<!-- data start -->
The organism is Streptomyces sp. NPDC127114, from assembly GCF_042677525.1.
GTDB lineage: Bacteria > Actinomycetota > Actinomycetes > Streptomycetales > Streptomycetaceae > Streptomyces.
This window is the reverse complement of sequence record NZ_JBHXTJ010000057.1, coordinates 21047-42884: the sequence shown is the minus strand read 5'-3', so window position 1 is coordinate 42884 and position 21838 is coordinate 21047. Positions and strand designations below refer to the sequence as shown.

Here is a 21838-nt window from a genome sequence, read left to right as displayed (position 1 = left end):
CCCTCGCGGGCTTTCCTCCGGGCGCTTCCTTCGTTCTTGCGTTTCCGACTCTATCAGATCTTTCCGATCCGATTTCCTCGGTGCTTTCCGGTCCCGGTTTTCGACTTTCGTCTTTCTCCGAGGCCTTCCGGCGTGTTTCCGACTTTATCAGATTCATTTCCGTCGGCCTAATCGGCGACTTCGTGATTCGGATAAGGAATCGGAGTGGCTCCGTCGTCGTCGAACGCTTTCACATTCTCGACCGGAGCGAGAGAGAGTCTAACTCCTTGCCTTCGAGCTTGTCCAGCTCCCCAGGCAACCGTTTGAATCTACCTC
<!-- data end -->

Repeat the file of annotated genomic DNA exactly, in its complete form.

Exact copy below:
The organism is Streptomyces sp. NPDC127114, from assembly GCF_042677525.1.
GTDB lineage: Bacteria > Actinomycetota > Actinomycetes > Streptomycetales > Streptomycetaceae > Streptomyces.
This window is the reverse complement of sequence record NZ_JBHXTJ010000057.1, coordinates 21047-42884: the sequence shown is the minus strand read 5'-3', so window position 1 is coordinate 42884 and position 21838 is coordinate 21047. Positions and strand designations below refer to the sequence as shown.

Here is a 21838-nt window from a genome sequence, read left to right as displayed (position 1 = left end):
CCCTCGCGGGCTTTCCTCCGGGCGCTTCCTTCGTTCTTGCGTTTCCGACTCTATCAGATCTTTCCGATCCGATTTCCTCGGTGCTTTCCGGTCCCGGTTTTCGACTTTCGTCTTTCTCCGAGGCCTTCCGGCGTGTTTCCGACTTTATCAGATTCATTTCCGTCGGCCTAATCGGCGACTTCGTGATTCGGATAAGGAATCGGAGTGGCTCCGTCGTCGTCGAACGCTTTCACATTCTCGACCGGAGCGAGAGAGAGTCTAACTCCTTGCCTTCGAGCTTGTCCAGCTCCCCAGGCAACCGTTTGAATCTACCTC